United States of America, Appellee, v. William J. Macqueen, Leonard A. Siniscalchi, Diamond J.armello, Charles P. Zimmerman, Appellants, 596 F.2d 76 (2d Cir. 1979)

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US Court of Appeals for the Second Circuit - 596 F.2d 76 (2d Cir. 1979)

Argued Oct. 24, 1978. Finally Submitted Nov. 3, 1978. Decided April 2, 1979

Michael H. Soroka, Asst. U. S. Atty. for the Eastern District of New York, Brooklyn, N. Y. (Edward R. Korman, U. S. Atty., Mary McGowan Davis, Asst. U. S. Atty., Brooklyn, N. Y., of counsel), for appellee.

Eugene Mastropieri, Glendale, N. Y., for appellants Diamond J. Armello, and Charles P. Zimmerman.

Thomas J. O'Brien, New York City, for appellant Leonard A. Siniscalchi.

Martin Gotkin, New York City, for appellant William J. MacQueen.

Before FEINBERG and MULLIGAN, Circuit Judges, and PRATT, District Judge.* 

PRATT, District Judge:

All defendants appeal from a judgment of the United States District Court for the Eastern District of New York (Sifton, J.) entered on June 2, 1978, convicting them, after a jury trial following a mistrial, of conspiracy to manufacture firearm silencers in violation of 18 U.S.C. § 371 and 26 U.S.C. § 5861. Defendant MacQueen appeals, too, from a judgment entered by the same court on the same day, convicting him of 22 substantive violations of the National Firearms Act. 26 U.S.C. § 5801 Et seq.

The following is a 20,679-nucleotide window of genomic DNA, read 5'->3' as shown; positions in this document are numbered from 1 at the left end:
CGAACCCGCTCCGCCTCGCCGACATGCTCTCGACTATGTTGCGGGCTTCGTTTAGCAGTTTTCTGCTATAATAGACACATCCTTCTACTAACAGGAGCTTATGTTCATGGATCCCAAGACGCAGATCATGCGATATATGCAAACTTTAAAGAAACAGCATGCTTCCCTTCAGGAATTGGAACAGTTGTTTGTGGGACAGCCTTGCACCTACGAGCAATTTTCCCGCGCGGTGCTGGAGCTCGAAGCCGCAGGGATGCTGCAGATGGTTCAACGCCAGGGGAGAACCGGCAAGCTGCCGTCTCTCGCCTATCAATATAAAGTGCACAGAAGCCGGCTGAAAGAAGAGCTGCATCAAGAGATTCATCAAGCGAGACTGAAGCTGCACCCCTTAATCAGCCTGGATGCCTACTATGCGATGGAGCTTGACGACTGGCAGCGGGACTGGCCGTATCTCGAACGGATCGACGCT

MacQueen argues that the conduct of government undercover agents who collected the evidence was so shocking that it violated his fifth amendment right to due process. Siniscalchi argues that there was insufficient evidence to support his conviction, and that retrial violated his double jeopardy rights. Without filing briefs Armello and Zimmerman adopt the arguments as to due process and sufficiency of evidence.

The convictions of MacQueen, Armello and Zimmerman were affirmed from the bench after oral argument with a brief statement of the reasons for affirming. Decision was reserved on Siniscalchi's appeal, because the double jeopardy issue, which had become a major focus of the oral argument, had not been briefed by appellant, and appeared to require further consideration. At the court's suggestion, supplemental briefing was submitted in letter form by Siniscalchi's attorney and by the government's attorney. We now affirm Siniscalchi's conviction, concluding that there was sufficient supporting evidence and that his belated double jeopardy claim is without merit regardless of whether it was waived by failure to properly assert it below.